Linked by Eugenia Loli on Fri 28th Jul 2006 18:28 UTC
.NET (dotGNU too) Microsoft is leaving Java in the dust, but the company still has room to grow in the developer arena, a key executive said. Speaking at the Microsoft FAM (Financial Analyst Meeting) on July 27 in Redmond, Wash., Bob Muglia, Microsoft's senior vice president of Server and Tools business, said Microsoft's .Net platform has outpaced Java, particularly the Java Enterprise Edition, over the past five years to become the development platform of choice for enterprise development.
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Hmmm
by kaiwai on Fri 28th Jul 2006 18:40 UTC
kaiwai
Member since:
2005-07-06

And no evidence given; sure, the number of .NET programmers are increasing, but that is more of a consolidation of existing VB developers who have migrated to VB.NET and existing C++/C developers who have picked up C#.

As for migration, I've seen very little actually go from Java to .NET; if there are any .NET migrations, they're going to be existing Windows customers, who quite frankly, were never going to run a Java application server on Windows in the first place; if you're running Windows, its pretty obvious that you're a 100% Microsoft house with little likelihood of running software from other vendors.

Edited 2006-07-28 18:41

Reply Score: 5

RE: Hmmm
by JeffS on Fri 28th Jul 2006 18:59 in reply to "Hmmm"
JeffS Member since:
2005-07-12

You are 100% correct.

I've seen no evidence of Java to .Net migration, in any way, shape, or form.

It's either the company is an all Microsoft shop, or it has a mix and match. Most of the all MS shops go with .Net, with a small amount using Java. And any mix and match house has to go Java, or perhaps RoR, or perhaps LAMP, or anything else that is cross platform.

And yes, the increase in .Net is mostly old VB to .Net migration, or old C++/MFC to C# migration.

When that transition period ends, so will the current growth rate of .Net. It will settle down, with more regular growth rates.

Reply Parent Score: 5

RE[2]: Hmmm
by bakanekov3 on Sat 29th Jul 2006 16:28 in reply to "RE: Hmmm"
bakanekov3 Member since:
2005-07-06

"Migrating" whole deployments is silly, unless you like nothing but pain. Existing deployments don't just up and go, just slowly phased out while new stuff gets added on; after all, we're still sitting on top of tons of COBOL.

What shifts is the primary development platform, this is the 60%. When ever someone says XYZ has ABC% of the development market, they're usually talking about the space on new development, not what's already there.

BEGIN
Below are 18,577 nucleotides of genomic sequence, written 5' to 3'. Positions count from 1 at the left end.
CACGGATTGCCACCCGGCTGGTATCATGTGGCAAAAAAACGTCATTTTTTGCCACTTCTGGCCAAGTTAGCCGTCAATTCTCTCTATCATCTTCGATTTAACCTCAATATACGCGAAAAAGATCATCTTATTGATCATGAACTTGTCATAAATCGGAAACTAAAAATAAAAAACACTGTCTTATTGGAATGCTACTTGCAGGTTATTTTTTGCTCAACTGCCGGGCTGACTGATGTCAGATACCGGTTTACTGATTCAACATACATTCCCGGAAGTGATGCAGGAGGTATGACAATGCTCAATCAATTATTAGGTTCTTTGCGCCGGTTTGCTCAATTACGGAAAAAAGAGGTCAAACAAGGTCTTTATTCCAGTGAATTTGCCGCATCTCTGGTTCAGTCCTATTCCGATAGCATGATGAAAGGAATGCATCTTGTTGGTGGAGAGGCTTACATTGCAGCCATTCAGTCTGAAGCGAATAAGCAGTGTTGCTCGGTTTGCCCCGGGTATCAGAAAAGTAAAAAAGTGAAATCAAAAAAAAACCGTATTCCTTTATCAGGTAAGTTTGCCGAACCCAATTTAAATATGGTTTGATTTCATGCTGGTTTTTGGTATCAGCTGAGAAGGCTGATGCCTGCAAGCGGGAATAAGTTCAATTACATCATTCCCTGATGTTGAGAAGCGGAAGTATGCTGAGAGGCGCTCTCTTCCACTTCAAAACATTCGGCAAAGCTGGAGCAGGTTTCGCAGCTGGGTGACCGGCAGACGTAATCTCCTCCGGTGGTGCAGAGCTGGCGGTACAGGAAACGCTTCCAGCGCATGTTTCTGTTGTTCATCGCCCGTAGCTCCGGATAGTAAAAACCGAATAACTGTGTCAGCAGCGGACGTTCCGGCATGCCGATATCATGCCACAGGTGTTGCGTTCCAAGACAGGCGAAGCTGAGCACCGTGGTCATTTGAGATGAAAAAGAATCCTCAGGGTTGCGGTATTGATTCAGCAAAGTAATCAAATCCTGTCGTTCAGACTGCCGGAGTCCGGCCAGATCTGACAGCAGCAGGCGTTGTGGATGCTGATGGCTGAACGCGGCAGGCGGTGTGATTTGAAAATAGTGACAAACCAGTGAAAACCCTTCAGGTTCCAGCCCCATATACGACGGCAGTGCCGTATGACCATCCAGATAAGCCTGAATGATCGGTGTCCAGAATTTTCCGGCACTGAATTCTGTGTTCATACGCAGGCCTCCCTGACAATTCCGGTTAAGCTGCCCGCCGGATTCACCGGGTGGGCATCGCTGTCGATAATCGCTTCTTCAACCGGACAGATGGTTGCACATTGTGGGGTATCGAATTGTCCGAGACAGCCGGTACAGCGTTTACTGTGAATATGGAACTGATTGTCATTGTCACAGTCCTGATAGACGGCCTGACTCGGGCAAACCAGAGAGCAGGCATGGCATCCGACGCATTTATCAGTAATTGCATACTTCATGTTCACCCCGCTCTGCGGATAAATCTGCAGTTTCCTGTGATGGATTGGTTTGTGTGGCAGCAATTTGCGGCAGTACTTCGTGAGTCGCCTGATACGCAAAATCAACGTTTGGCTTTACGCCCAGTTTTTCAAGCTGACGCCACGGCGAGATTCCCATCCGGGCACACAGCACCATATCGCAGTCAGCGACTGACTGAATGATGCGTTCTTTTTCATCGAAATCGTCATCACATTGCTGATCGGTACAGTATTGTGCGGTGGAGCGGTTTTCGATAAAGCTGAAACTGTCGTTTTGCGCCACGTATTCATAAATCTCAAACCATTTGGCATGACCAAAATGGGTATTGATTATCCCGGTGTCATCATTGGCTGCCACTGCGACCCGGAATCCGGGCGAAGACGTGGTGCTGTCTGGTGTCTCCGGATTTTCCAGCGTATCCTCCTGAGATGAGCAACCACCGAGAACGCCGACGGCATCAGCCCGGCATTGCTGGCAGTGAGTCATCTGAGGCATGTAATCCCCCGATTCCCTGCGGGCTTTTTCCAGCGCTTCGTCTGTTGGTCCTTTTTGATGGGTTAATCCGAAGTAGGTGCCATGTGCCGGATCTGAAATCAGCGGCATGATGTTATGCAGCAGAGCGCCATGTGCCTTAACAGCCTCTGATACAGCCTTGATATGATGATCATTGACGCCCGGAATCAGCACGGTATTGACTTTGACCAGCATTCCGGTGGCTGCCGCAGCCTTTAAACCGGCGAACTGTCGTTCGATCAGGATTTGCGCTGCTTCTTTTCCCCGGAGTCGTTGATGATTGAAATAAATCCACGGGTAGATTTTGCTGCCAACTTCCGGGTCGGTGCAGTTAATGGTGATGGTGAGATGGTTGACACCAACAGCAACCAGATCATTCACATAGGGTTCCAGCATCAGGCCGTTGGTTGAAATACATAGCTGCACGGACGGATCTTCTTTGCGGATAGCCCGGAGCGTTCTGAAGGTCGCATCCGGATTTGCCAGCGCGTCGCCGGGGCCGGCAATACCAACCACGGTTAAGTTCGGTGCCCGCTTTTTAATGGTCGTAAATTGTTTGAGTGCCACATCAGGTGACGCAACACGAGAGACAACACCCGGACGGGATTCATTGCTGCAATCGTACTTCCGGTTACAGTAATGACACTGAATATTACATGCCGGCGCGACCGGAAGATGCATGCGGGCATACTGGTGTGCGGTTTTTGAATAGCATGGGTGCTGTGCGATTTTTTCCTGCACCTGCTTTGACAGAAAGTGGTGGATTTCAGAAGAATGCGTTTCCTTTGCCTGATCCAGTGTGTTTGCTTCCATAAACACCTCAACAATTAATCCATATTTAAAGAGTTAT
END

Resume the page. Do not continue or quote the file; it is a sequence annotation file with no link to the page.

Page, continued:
Reply Parent Score: 1

RE: Hmmm
by Bryan on Fri 28th Jul 2006 19:24 in reply to "Hmmm"
Bryan Member since:
2005-07-11

That last statement, "if you're running Windows, its pretty obvious that you're a 100% Microsoft house with little likelihood of running software from other vendors" seems incredibly naive in light of the fact that there numerous companies have have heterogeneous infrastructure. There are lots of established companies with Unix systems that aren't going away in the immediate future. Similarly, plenty of smaller companies are taking a serious look at Linux as they grow. The homogeneous IT environment is the exception rather than the rule.

As for the subject at hand, I dunno what to think just yet. I'd like to know how much headway technologies like Ruby on Rails and PHP are making, since that's probably at Java's expense. (I'm basing that asssumption on the common Unix/Linux-centric roots as well as the fact that Java's been around longer--people are more hesitant to replace a .Net solution they just installed 2 years ago.)

Reply Parent Score: 1

RE[2]: Hmmm
by WorknMan on Fri 28th Jul 2006 19:41 in reply to "RE: Hmmm"
WorknMan Member since:
2005-11-13

That last statement, "if you're running Windows, its pretty obvious that you're a 100% Microsoft house with little likelihood of running software from other vendors"

My company has developers who code mostly on Windows, but a few are on Linux too. The backend is a mix of mostly Java web stuff running on Apache and Resin on a mix of both Linux and Windows. There is a bit of .NET code thrown in for good measure.